The public have been invited to visit the Freemasons’ Hall on the 24th June to visit its first Artist in Residence exhibition by Jacques Viljoen as well as the work of nine guest artists.
Open to the public from 10 am to 5pm, Rough to Smooth: Art inspired by Freemasonry – past, present and future is an exhibition that is helping to mark the Freemasonry’s official 300th anniversary.
The exhibition will feature 25 pieces of work by the United Grand Lodge of England’s first Artist in Residence Jacques Viljoen, who has invited nine other guest artists to work alongside him to mark the anniversary.
Running until the 1st July, the free exhibition celebrates Freemasonry and its continued role and relevance in society today.
In order to create the exhibition Jacques Viljoen was given access to objects and spaces within Freemasons’ Hall to create works that will bring Freemasonry to life to a new audience.
Rough to Smooth coincides with an Open Day that allows the public to wonder around the Grade 2 listed building as well as viewing over 150 oil paintings and various sculptures.
Highlights of the display will include Norwegian oil painter Henrik Uldalen’s contemporary yet classic figurative works and Lithuanian artist Elika Bo’s images created by endlessly layering objects.
Brigadier Willie Shackell, Grand Secretary of the United Grand Lodge of England said:“During our momentous tercentenary year, we want not only to look back, but forward to our future, and inspire a new audience about Freemasonry. Jacques Viljoen is a hugely talented individual who has been able to capture something very different, embracing our traditions and heritage in paint. Freemasonry has a long tradition in craft and art and we hope this initiative opens up our unique history to the wider world.”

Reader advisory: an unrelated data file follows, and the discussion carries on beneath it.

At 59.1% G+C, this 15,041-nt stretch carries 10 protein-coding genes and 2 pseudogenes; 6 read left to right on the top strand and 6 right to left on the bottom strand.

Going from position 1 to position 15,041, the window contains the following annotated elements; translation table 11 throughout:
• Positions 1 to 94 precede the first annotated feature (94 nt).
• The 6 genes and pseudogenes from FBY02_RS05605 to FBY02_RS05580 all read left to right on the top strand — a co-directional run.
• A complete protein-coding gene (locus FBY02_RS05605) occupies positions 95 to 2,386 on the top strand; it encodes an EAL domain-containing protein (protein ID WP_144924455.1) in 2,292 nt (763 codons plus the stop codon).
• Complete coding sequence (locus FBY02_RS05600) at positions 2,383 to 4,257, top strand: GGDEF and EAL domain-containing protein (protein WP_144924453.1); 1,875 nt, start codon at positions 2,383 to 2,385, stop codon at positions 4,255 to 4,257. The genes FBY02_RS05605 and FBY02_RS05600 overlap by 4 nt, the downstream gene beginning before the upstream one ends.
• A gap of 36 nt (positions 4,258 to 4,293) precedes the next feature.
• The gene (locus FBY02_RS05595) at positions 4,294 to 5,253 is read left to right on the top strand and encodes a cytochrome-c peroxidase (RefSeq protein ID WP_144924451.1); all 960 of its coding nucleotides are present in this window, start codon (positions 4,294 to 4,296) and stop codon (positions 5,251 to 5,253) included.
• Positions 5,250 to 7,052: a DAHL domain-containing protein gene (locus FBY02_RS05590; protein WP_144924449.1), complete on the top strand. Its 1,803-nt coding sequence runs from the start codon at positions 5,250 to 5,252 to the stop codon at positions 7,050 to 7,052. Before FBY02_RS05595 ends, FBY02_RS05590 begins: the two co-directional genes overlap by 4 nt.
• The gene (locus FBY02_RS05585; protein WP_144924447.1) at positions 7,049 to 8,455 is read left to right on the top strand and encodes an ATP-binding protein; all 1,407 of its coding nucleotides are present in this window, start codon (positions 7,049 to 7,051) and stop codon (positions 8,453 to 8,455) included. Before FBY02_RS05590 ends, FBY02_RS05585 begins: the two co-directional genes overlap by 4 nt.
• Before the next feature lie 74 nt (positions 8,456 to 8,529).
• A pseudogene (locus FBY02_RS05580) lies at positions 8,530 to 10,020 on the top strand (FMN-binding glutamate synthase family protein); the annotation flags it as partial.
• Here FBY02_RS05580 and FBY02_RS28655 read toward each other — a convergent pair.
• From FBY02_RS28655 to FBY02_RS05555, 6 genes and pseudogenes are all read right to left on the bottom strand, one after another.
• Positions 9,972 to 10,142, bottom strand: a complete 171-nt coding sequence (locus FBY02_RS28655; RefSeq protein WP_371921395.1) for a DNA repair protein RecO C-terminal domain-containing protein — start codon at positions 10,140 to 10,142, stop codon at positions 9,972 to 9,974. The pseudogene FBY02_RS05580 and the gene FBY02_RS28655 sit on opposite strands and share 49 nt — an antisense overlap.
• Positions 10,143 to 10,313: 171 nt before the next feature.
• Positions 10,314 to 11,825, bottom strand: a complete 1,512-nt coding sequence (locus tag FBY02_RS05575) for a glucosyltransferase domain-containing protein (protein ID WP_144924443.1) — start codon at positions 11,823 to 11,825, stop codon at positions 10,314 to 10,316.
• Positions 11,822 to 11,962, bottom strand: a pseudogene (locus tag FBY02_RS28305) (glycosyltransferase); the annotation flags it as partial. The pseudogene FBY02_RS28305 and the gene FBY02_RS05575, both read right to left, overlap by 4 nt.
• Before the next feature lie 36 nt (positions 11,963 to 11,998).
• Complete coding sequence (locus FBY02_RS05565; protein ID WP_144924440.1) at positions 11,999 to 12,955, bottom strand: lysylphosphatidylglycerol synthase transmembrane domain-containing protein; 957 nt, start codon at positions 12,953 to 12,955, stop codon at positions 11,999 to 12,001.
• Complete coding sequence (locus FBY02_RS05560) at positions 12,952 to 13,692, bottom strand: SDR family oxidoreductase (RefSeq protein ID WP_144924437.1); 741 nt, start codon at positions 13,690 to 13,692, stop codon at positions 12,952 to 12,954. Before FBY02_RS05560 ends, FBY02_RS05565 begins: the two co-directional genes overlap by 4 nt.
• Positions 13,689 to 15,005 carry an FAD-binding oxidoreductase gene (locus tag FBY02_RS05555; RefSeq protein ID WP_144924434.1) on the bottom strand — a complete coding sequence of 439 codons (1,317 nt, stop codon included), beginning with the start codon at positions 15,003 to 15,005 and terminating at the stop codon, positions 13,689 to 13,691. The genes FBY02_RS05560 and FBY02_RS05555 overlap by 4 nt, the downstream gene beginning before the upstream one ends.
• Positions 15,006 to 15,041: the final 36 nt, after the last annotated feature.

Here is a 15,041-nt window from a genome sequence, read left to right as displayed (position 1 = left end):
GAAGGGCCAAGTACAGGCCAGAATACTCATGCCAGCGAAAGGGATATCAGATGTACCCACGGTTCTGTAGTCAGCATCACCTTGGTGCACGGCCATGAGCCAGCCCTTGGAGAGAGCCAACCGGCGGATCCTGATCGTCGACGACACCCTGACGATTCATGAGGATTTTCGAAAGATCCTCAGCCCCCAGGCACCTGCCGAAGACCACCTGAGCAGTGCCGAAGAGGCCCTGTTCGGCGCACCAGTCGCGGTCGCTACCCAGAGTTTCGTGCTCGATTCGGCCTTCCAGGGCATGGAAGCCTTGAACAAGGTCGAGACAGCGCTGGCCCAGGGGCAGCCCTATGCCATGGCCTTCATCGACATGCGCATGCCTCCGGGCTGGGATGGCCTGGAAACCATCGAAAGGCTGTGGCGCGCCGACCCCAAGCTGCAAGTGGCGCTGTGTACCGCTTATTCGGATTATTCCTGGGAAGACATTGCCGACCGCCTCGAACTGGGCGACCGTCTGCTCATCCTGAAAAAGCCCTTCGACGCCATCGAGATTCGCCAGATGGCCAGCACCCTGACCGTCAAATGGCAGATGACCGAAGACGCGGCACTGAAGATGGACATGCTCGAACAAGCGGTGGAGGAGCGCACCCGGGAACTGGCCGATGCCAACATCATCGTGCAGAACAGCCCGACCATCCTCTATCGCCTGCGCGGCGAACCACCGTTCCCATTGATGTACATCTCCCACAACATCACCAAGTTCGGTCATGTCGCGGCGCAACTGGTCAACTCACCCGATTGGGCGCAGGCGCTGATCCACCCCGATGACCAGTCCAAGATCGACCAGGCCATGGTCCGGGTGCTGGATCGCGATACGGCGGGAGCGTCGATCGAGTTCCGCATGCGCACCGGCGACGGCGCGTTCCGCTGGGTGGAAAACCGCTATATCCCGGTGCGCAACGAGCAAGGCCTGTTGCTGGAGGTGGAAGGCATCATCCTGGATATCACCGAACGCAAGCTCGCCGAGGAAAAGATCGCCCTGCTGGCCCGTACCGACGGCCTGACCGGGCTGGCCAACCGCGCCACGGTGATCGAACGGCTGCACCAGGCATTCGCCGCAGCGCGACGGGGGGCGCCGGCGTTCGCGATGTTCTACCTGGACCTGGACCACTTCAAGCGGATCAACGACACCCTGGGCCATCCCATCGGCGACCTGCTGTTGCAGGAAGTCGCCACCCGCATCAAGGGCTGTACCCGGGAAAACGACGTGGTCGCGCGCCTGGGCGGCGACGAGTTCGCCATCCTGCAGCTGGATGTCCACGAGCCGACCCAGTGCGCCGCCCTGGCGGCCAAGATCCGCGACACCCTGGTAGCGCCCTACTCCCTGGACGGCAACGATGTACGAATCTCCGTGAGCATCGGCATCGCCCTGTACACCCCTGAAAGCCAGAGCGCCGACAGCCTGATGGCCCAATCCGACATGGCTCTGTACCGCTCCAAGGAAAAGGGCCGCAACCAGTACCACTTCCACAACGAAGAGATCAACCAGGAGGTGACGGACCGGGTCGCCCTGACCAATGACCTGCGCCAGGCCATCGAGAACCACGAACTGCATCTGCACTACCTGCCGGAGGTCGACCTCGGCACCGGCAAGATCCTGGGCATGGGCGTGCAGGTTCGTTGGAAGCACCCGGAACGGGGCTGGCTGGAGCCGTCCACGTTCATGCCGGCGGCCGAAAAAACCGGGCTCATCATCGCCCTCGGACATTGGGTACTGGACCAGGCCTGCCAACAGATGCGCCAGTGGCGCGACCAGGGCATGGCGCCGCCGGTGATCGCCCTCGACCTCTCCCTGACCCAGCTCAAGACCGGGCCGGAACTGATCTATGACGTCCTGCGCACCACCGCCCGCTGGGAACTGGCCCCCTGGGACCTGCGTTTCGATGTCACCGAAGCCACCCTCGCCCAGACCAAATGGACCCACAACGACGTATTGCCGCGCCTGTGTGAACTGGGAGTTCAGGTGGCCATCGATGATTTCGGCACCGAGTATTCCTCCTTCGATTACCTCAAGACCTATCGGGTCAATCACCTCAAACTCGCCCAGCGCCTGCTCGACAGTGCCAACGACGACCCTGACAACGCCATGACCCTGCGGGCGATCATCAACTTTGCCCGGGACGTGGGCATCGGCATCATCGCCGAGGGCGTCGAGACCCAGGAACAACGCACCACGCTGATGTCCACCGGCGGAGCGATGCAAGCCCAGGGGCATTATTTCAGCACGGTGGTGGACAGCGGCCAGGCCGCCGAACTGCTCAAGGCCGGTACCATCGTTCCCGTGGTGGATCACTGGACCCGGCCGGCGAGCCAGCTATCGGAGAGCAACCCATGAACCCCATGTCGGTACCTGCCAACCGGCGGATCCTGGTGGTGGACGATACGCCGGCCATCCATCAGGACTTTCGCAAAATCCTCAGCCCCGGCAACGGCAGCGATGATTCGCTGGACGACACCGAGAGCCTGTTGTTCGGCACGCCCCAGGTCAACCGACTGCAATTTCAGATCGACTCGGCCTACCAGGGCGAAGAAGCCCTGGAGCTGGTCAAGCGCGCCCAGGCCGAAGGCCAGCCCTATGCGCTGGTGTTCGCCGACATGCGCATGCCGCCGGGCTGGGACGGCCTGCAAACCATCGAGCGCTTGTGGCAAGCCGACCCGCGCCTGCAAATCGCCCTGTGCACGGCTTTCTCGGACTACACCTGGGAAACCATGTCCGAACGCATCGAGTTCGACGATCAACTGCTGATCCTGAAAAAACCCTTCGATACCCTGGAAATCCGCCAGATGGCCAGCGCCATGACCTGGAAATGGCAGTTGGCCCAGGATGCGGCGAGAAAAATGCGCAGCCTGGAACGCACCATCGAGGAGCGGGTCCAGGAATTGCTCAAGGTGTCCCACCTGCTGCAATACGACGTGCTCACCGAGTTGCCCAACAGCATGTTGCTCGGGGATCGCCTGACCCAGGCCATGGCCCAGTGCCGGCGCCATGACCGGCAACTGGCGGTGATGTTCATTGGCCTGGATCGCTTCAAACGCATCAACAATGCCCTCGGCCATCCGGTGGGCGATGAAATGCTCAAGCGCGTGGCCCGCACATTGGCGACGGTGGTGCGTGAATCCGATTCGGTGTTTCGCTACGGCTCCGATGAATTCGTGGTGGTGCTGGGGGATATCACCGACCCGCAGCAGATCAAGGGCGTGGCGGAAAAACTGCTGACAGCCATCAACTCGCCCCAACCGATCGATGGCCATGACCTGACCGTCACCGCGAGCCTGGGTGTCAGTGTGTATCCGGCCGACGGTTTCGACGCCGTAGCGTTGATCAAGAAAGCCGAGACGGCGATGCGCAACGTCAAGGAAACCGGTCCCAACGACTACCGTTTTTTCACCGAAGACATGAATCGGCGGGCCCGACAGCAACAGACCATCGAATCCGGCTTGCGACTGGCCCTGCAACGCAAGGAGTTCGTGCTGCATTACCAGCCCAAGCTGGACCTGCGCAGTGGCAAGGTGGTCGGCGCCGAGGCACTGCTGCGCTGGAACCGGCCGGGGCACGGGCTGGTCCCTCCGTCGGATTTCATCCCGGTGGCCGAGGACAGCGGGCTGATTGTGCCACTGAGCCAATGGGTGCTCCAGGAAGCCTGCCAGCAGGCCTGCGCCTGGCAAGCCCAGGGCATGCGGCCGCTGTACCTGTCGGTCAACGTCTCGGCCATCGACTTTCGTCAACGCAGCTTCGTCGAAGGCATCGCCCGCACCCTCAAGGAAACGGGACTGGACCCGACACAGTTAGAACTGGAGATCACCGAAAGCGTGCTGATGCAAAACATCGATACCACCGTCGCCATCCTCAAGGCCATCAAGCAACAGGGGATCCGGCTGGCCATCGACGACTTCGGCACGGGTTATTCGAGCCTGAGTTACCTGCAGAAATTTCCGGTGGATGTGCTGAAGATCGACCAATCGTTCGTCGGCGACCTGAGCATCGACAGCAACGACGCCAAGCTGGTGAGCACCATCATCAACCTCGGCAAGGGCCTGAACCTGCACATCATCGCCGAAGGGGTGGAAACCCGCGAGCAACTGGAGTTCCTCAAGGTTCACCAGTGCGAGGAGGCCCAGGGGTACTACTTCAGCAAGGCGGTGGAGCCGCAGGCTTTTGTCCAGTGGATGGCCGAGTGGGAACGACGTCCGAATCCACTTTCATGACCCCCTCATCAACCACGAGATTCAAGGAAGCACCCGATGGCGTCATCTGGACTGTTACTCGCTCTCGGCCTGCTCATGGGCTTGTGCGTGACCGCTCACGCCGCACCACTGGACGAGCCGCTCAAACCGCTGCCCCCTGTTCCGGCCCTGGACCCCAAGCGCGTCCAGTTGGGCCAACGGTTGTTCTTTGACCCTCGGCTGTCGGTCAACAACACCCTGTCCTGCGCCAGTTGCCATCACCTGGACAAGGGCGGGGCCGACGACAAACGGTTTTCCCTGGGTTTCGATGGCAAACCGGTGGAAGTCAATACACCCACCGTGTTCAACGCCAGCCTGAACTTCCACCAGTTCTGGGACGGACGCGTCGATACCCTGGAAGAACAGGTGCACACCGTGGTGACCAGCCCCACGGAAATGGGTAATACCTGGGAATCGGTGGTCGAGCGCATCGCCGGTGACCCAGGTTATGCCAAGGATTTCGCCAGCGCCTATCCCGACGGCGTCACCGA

The Artist in Residence exhibition will be curated by Michael Petry and Roberto Ekholm, whose most recent joint project, Nature Morte was displayed at the National Gallery in Wroclaw and is coming to Guildhall in September.
Talking about becoming the United Grand Lodge of England’s first Artist in Residence, Jacques Viljoen said: “This has been an incredible opportunity to explore an organisation with an intricate and ancient history. I am personally intrigued by spaces where traditional figurative art meets the contemporary art world, where old confronts new, and I feel this resonates with Freemasonry as it examines its role and relevance in society today.”
Rough to Smooth: Art inspired by Freemasonry – past, present and future will be on display at the Freemasons’ Hall from the 24th June until the 1st July.